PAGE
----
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The ancient Ogham script (pronounced 'oh-am') is most often found on Ogham stones that date back to the third century. Most examples of the writing is found on Ogham stones of which there are over 350 found mostly in southern Ireland as well as in Scotland, the Isle of Man, Cornwall and Wales.
The transition to the use of the Roman alphabet took place about the sixth century. Most examples of Ogham writing confer the name of person that they represent, thus the stones are often memorial symbols.
When carved on stones the first letter was at the base and the inscription read from the bottom up. Ogham is occasionally called the 'Celtic Tree alphabet' as many of the letters of Ogham refer to trees.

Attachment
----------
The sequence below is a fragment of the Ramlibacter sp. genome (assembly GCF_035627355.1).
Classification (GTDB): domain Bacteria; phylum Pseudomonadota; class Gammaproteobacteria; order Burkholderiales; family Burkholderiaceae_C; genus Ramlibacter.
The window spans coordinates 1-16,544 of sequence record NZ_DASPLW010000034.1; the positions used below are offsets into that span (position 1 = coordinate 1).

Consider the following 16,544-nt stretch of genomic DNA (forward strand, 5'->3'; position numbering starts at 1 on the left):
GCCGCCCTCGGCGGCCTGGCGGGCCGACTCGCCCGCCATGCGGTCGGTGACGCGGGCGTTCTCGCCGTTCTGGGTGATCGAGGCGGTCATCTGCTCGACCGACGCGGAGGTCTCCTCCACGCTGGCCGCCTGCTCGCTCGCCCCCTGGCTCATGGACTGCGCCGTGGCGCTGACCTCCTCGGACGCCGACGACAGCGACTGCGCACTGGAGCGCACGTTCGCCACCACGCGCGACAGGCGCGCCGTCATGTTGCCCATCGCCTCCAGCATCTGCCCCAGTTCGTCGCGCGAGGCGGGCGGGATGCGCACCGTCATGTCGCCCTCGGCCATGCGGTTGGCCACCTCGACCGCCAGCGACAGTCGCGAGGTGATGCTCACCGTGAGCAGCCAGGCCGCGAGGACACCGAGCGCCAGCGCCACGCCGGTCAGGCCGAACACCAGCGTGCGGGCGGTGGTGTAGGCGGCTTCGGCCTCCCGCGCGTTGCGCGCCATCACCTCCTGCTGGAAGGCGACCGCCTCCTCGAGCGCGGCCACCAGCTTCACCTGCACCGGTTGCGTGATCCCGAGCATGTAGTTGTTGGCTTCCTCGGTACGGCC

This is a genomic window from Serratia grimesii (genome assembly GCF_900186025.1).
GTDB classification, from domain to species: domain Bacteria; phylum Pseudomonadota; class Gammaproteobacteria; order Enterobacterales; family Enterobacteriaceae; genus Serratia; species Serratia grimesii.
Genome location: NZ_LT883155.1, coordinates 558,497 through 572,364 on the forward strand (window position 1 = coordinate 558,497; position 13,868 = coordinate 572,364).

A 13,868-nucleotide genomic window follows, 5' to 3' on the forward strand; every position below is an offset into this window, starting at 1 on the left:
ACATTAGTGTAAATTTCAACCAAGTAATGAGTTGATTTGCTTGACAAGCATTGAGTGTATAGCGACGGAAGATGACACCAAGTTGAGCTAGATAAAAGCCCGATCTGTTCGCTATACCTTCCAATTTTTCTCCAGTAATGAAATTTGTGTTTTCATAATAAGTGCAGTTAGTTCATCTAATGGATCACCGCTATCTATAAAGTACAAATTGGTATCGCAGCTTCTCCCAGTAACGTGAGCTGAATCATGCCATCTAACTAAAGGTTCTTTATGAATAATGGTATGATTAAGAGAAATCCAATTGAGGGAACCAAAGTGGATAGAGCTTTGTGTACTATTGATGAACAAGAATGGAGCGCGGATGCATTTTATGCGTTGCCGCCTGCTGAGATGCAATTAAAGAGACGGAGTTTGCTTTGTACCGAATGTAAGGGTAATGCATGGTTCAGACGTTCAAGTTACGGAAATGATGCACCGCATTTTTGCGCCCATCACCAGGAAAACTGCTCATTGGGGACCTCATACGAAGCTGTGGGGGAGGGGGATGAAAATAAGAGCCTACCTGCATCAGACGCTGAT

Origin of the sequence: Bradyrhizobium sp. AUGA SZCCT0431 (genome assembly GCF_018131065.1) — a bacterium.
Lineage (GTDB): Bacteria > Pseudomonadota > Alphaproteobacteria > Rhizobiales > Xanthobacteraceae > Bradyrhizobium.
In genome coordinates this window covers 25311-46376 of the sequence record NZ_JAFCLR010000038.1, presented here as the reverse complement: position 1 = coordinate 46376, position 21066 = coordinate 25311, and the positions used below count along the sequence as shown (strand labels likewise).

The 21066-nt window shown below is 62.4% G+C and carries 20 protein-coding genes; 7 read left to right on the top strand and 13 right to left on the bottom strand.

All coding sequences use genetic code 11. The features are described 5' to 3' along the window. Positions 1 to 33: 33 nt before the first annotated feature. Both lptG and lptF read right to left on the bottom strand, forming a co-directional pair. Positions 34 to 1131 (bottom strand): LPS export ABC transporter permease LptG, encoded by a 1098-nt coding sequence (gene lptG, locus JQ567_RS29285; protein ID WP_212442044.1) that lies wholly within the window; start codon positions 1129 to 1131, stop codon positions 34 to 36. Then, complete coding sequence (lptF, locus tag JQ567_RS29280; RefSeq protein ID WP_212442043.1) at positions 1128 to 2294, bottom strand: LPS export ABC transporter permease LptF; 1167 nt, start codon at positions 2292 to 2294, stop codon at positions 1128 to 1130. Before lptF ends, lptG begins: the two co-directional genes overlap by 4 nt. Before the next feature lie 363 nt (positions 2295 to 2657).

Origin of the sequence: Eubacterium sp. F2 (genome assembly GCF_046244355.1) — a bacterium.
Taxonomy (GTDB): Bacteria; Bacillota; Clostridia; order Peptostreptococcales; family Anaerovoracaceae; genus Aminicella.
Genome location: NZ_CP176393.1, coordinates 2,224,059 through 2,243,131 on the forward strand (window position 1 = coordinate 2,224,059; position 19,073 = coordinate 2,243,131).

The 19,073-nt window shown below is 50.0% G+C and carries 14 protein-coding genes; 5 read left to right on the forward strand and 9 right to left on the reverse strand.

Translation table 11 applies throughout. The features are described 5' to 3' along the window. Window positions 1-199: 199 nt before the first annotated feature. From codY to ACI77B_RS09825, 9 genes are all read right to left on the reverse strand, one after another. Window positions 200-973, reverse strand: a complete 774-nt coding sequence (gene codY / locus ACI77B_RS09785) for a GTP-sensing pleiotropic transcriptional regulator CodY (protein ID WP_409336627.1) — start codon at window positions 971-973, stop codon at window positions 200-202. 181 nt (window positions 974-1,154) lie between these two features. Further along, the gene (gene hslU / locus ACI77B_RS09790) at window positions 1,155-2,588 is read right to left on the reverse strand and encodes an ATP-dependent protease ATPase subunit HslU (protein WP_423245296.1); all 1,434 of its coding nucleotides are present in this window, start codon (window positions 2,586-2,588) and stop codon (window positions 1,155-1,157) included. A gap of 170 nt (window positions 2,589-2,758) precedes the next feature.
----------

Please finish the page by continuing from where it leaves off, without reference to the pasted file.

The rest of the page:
The origin of Ogham is unclear with some scholars suggesting that the language was invented to allow the native Irish communicate in code that the Roman Britons would not understand. Other scholars contend that the language is of Christian origin and exists as a means of religious communication.
THE ANCIENT OGHAM LANGUAGE - An article provided by The Information about Ireland Site.
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